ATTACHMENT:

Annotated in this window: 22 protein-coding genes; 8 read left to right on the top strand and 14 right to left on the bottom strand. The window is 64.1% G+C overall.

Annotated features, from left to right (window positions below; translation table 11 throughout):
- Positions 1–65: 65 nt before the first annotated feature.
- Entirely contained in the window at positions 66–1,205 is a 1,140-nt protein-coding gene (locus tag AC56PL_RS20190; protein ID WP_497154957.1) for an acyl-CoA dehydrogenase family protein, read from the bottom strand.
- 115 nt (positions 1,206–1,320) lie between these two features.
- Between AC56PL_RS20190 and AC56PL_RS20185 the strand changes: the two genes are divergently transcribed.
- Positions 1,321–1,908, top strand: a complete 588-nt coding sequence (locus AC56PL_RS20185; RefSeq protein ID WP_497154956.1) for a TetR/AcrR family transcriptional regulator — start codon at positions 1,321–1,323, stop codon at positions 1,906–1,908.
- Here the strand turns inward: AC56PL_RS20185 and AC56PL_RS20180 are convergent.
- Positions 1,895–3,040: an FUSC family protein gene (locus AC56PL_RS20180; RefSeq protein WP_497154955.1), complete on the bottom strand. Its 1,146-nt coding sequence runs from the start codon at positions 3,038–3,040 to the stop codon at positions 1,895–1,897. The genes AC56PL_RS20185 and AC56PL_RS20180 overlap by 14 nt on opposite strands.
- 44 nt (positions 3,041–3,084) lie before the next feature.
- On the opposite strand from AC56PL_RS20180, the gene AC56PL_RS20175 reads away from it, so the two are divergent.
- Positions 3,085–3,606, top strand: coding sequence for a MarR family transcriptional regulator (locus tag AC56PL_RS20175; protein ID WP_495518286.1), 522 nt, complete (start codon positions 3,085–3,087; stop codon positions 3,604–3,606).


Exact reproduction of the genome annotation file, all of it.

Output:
Annotated in this window: 22 protein-coding genes; 8 read left to right on the top strand and 14 right to left on the bottom strand. The window is 64.1% G+C overall.

Annotated features, from left to right (window positions below; translation table 11 throughout):
- Positions 1–65: 65 nt before the first annotated feature.
- Entirely contained in the window at positions 66–1,205 is a 1,140-nt protein-coding gene (locus tag AC56PL_RS20190; protein ID WP_497154957.1) for an acyl-CoA dehydrogenase family protein, read from the bottom strand.
- 115 nt (positions 1,206–1,320) lie between these two features.
- Between AC56PL_RS20190 and AC56PL_RS20185 the strand changes: the two genes are divergently transcribed.
- Positions 1,321–1,908, top strand: a complete 588-nt coding sequence (locus AC56PL_RS20185; RefSeq protein ID WP_497154956.1) for a TetR/AcrR family transcriptional regulator — start codon at positions 1,321–1,323, stop codon at positions 1,906–1,908.
- Here the strand turns inward: AC56PL_RS20185 and AC56PL_RS20180 are convergent.
- Positions 1,895–3,040: an FUSC family protein gene (locus AC56PL_RS20180; RefSeq protein WP_497154955.1), complete on the bottom strand. Its 1,146-nt coding sequence runs from the start codon at positions 3,038–3,040 to the stop codon at positions 1,895–1,897. The genes AC56PL_RS20185 and AC56PL_RS20180 overlap by 14 nt on opposite strands.
- 44 nt (positions 3,041–3,084) lie before the next feature.
- On the opposite strand from AC56PL_RS20180, the gene AC56PL_RS20175 reads away from it, so the two are divergent.
- Positions 3,085–3,606, top strand: coding sequence for a MarR family transcriptional regulator (locus tag AC56PL_RS20175; protein ID WP_495518286.1), 522 nt, complete (start codon positions 3,085–3,087; stop codon positions 3,604–3,606).